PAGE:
Today’s big news is – Oracle Agrees to Acquire Sun Microsystems for $9.50 a share or about $7.4 billion. Now thats the hard deal of it and too bad that IBM couldn’t make the good deal out of it.

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Now moving over, I read this interesting post from Om Malik which stopped me for sometime. Before that, read this updated post from him:

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I am surprised by the lack of any mention of open source or MySQL, two of current CEO Jonathan Schwartz’ biggest corporate mantras in the press release. MySQL is clearly a big prize for Oracle. Oracle’s products find no room in most of the new Web companies — most preferring either MySQL or other open source offerings. On the high end as well, Oracle has been competing with the MySQL Cluster offering. In addition several start-ups have started to develop a new kind of data-store ecosystem based on MySQL which is competitive with Oracle database offerings. In short, Oracle has taken out its #1 threat by buying Sun.

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Couple of interesting fillers in the post which comes out as quite definitive:

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1. Sun’s part of the deal is interesting enough, because this means a software company just bought a platform company (usually, this happens the other way around). Thanks Chris Brogan for pointing that out.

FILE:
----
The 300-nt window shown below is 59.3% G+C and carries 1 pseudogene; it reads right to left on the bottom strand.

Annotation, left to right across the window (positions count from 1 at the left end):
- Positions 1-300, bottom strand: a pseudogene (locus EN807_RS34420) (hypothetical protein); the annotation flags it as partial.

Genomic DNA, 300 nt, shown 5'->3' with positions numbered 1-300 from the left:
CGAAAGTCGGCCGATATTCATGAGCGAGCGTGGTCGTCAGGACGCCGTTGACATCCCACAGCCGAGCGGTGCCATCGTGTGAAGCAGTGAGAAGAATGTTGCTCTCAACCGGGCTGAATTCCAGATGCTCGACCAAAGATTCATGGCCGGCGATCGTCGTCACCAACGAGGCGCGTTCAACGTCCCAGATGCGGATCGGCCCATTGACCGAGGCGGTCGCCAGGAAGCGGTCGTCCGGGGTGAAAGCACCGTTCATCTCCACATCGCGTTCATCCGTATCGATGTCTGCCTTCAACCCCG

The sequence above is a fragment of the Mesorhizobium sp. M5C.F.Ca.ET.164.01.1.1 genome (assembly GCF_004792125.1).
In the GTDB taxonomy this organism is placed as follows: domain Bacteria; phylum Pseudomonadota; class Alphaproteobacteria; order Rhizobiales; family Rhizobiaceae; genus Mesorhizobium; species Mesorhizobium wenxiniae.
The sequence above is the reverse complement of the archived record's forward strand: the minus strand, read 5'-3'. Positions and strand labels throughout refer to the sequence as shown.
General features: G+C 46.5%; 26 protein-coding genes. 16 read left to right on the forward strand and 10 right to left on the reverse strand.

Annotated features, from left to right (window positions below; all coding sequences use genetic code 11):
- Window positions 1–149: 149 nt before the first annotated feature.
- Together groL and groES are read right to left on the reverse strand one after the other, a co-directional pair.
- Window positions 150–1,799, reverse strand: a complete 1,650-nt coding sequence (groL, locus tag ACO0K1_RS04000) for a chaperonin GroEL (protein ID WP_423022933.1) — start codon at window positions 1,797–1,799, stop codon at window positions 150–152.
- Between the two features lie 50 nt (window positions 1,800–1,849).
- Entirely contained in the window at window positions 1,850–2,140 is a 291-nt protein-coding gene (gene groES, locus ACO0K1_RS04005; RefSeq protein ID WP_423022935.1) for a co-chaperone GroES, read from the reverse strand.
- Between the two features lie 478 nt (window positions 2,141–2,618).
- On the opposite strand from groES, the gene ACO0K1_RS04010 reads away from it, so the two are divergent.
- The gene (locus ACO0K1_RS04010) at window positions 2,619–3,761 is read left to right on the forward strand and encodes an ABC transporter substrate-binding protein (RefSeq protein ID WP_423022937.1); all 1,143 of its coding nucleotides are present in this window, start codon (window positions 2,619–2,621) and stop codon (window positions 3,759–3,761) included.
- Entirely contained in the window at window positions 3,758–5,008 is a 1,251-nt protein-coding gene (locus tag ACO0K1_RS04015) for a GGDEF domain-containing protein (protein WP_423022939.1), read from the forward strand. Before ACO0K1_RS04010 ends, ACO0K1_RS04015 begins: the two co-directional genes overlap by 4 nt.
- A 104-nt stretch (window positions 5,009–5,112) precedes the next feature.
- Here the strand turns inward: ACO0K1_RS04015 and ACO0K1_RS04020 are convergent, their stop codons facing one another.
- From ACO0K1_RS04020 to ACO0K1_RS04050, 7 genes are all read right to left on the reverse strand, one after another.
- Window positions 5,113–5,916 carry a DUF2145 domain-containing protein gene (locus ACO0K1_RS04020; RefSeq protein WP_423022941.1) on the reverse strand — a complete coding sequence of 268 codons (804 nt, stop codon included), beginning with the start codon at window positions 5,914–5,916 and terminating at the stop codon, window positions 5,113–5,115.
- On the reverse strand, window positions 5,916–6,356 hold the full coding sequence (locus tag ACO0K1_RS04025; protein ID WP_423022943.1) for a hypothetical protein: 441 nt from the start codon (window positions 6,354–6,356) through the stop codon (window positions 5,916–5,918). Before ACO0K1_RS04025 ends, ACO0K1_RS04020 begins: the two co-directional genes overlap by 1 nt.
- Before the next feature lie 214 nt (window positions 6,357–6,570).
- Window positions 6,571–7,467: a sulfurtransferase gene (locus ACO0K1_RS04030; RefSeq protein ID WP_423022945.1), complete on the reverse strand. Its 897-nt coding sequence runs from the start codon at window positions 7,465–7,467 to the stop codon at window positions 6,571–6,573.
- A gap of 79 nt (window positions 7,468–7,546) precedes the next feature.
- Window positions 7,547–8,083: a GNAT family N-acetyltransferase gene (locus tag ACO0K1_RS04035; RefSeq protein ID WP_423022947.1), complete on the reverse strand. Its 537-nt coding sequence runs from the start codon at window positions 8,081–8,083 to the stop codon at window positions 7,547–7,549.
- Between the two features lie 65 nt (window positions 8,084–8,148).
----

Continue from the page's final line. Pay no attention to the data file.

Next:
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2. Sun owned MySQL and my blog (I bet most of the websites/blogs) run MySQL as their database. Now after this move, what will happen to it?

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As Om Points out:

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The deal is very likely going to result in exits from the MySQL team and cause some sort of a disruption. If I am Oracle, I would be paying a lot more attention to the MySQL team. Why? Because they have developers — many of them focused on developing things for the cloud and web services. These developers are the best way to keep Microsoft at bay as well.

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So finally, the big question is – Once Oracle owns it, what will happen? Will it impact most of us in a significant way?

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I bet not but yes, in this rat race Oracle is the winner, not only to buy its fierce competitor but more so because now it owns the relational database management system (RDBMS) which has more than 11 million installations. The program already runs as a server providing multi-user access to a number of databases. Its popularity for use with web applications is closely tied to the popularity of PHP, which is often combined with MySQL. Several high-traffic web sites (including Flickr, Facebook, Wikipedia, Google (not for searching) etc use MySQL for its data storage and logging of user data. BTW, this site also runs MySQL as its database (DB).

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May be more on this later as the story develops. But one thing is sure that Oracle now has the same kind of hardware and software capability including providing large storage and computing clusters that makes IBM a fearsome player in the corporate arena.

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So its a must recommend that you should go ahead and read Om’s post and then make up your mind that what’s in store.

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